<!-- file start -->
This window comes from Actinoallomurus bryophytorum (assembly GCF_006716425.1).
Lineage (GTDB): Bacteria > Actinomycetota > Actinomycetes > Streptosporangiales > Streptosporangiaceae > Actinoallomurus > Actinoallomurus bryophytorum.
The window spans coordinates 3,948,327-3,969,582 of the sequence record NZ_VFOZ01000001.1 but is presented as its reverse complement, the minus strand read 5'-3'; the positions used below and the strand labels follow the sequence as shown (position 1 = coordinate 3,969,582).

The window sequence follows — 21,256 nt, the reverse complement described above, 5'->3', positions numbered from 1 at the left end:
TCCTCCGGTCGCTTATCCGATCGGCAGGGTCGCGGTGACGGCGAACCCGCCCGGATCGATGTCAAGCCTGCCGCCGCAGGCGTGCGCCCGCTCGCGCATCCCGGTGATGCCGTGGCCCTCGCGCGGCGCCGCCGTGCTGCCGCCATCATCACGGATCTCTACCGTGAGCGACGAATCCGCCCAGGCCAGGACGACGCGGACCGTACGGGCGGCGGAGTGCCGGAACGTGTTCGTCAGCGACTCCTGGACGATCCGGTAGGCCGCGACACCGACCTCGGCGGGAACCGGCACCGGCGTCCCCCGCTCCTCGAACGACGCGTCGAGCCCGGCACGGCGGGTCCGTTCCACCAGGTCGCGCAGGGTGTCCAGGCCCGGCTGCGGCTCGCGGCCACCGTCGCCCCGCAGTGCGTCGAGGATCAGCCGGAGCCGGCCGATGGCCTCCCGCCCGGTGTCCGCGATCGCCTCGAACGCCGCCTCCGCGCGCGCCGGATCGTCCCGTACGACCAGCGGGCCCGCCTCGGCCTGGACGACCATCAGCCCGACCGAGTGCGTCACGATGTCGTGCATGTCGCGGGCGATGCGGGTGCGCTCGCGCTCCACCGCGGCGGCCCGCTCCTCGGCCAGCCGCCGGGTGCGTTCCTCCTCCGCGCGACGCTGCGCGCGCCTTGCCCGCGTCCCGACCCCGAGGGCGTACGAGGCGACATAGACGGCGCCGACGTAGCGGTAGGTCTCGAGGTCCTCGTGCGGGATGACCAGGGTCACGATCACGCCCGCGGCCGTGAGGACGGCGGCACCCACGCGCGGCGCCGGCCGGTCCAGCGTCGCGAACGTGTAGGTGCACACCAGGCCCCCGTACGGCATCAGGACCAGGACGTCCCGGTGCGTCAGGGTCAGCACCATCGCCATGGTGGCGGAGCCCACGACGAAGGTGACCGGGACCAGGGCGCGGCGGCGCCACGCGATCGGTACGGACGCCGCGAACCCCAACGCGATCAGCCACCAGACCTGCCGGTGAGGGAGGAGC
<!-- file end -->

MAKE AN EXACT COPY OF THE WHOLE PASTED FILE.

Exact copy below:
This window comes from Actinoallomurus bryophytorum (assembly GCF_006716425.1).
Lineage (GTDB): Bacteria > Actinomycetota > Actinomycetes > Streptosporangiales > Streptosporangiaceae > Actinoallomurus > Actinoallomurus bryophytorum.
The window spans coordinates 3,948,327-3,969,582 of the sequence record NZ_VFOZ01000001.1 but is presented as its reverse complement, the minus strand read 5'-3'; the positions used below and the strand labels follow the sequence as shown (position 1 = coordinate 3,969,582).

The window sequence follows — 21,256 nt, the reverse complement described above, 5'->3', positions numbered from 1 at the left end:
TCCTCCGGTCGCTTATCCGATCGGCAGGGTCGCGGTGACGGCGAACCCGCCCGGATCGATGTCAAGCCTGCCGCCGCAGGCGTGCGCCCGCTCGCGCATCCCGGTGATGCCGTGGCCCTCGCGCGGCGCCGCCGTGCTGCCGCCATCATCACGGATCTCTACCGTGAGCGACGAATCCGCCCAGGCCAGGACGACGCGGACCGTACGGGCGGCGGAGTGCCGGAACGTGTTCGTCAGCGACTCCTGGACGATCCGGTAGGCCGCGACACCGACCTCGGCGGGAACCGGCACCGGCGTCCCCCGCTCCTCGAACGACGCGTCGAGCCCGGCACGGCGGGTCCGTTCCACCAGGTCGCGCAGGGTGTCCAGGCCCGGCTGCGGCTCGCGGCCACCGTCGCCCCGCAGTGCGTCGAGGATCAGCCGGAGCCGGCCGATGGCCTCCCGCCCGGTGTCCGCGATCGCCTCGAACGCCGCCTCCGCGCGCGCCGGATCGTCCCGTACGACCAGCGGGCCCGCCTCGGCCTGGACGACCATCAGCCCGACCGAGTGCGTCACGATGTCGTGCATGTCGCGGGCGATGCGGGTGCGCTCGCGCTCCACCGCGGCGGCCCGCTCCTCGGCCAGCCGCCGGGTGCGTTCCTCCTCCGCGCGACGCTGCGCGCGCCTTGCCCGCGTCCCGACCCCGAGGGCGTACGAGGCGACATAGACGGCGCCGACGTAGCGGTAGGTCTCGAGGTCCTCGTGCGGGATGACCAGGGTCACGATCACGCCCGCGGCCGTGAGGACGGCGGCACCCACGCGCGGCGCCGGCCGGTCCAGCGTCGCGAACGTGTAGGTGCACACCAGGCCCCCGTACGGCATCAGGACCAGGACGTCCCGGTGCGTCAGGGTCAGCACCATCGCCATGGTGGCGGAGCCCACGACGAAGGTGACCGGGACCAGGGCGCGGCGGCGCCACGCGATCGGTACGGACGCCGCGAACCCCAACGCGATCAGCCACCAGACCTGCCGGTGAGGGAGGAGC